There has been a lot of buzz lately about the land market. Parts of Iowa have experienced skyrocketing values in cropland; recreational land markets are stagnant and disturbingly low values have been seen in development land all across the nation. Even the overlooked sector of farmland received some major press over the last couple of months after the Annual Land Values report by the USDA was released. So where does all of this leave the average farmer or farmland investor?
The housing market crash made it seem that all markets including land had been wiped out. In reality though, most land, specifically agricultural farmland has continued at its historical slow and steady pace. The breadbasket of America where most farming and the bulk of farmland transactions take place is known as the Heart of America. In fact the Great Plains includes the precise geographical center of the United States located in Smith County, Kansas which literally puts farmland values right in “The Middle Ground”.
Much of the Great Plains States (generally considered Kansas, Nebraska, North Dakota and South Dakota) have seen steady increases in land values over the last few years but very few areas experienced double digit growth in the agricultural sectors. In fact the Plains states actually were the reason for the average value of US farmland growing 1.4% from 2009 according to the United States Department of Agriculture. So how do you define going up in value for land? Typically, land prices are quoted in per acre prices on farmland and pasture. So if you are looking at $1000 an acre vs. the new increased value then it is $1014 an acre. While increases in value are certainly newsworthy I am not sure if that constitutes a land rush.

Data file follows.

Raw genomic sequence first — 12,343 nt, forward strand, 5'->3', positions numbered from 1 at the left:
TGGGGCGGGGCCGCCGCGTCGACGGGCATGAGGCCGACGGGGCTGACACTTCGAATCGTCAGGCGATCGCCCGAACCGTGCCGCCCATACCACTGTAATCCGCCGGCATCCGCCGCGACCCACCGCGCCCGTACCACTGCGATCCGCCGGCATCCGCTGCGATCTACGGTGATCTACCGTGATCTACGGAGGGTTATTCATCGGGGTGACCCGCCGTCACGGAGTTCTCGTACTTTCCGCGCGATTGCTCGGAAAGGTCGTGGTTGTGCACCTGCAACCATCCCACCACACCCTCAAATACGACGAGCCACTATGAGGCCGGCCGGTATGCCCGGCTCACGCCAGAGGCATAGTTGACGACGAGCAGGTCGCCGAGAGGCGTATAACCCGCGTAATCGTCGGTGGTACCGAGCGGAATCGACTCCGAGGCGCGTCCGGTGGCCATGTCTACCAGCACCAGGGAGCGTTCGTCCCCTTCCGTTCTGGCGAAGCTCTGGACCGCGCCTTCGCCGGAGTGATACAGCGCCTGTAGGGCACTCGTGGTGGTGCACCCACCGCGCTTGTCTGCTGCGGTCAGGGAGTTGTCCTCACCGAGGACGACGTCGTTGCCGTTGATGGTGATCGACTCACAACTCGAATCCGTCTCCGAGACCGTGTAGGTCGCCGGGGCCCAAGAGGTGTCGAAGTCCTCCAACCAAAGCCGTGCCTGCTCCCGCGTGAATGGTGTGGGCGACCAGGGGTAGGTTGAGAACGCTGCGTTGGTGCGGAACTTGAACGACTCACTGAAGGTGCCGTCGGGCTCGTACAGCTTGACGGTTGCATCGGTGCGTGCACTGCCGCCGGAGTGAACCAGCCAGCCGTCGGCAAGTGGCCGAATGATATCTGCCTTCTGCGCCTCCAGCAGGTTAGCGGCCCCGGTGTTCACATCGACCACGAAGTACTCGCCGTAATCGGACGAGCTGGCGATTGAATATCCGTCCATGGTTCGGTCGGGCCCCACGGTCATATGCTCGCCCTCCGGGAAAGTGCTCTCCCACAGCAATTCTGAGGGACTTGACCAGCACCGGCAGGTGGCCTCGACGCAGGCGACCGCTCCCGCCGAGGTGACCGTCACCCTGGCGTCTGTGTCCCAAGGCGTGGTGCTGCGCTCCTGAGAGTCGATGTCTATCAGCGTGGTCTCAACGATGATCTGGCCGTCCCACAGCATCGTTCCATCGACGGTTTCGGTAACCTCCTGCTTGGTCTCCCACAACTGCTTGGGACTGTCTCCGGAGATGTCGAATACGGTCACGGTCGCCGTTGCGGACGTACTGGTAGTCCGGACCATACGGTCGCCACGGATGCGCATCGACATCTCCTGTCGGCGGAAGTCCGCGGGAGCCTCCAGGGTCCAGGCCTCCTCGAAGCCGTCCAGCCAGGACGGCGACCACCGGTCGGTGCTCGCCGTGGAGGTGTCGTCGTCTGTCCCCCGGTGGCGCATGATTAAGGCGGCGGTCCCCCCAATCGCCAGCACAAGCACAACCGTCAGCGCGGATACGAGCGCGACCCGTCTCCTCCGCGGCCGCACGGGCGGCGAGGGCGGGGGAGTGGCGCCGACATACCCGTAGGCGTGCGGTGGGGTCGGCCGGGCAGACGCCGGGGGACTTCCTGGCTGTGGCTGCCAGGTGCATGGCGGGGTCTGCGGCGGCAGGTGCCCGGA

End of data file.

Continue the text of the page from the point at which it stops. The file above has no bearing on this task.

It is true that demand for farmland has remained solid especially from existing farmers looking to expand. This is precisely why the markets have held firm because farmland is currently a scarce commodity as most producers are keeping their holdings. Therefore, when business news experts report that you should rush out and buy land and then you get out there and do not find much prime land available, you will know why.
Recreational, hunting and small acreages may flood the regular listing outlets like the local Multiple Listing Service (MLS) but top quality farmland most likely will not ever see the listing service. Invest some time in researching the areas you might want to consider and then start networking with local farm credit lenders and a local land expert. Most land is sold to neighboring farm operations and not big institutional investors as some of the news stories may have you believe.
Land will always have a demand because we have a finite amount and that inherently keeps the risk lower than most investment options. Rural farmland of even average quality can provide a consistent income on a property and maybe even provide you some recreational value as well during your ownership. If you want to avoid the highs and lows and stay in the middle ground, then consider farmland.
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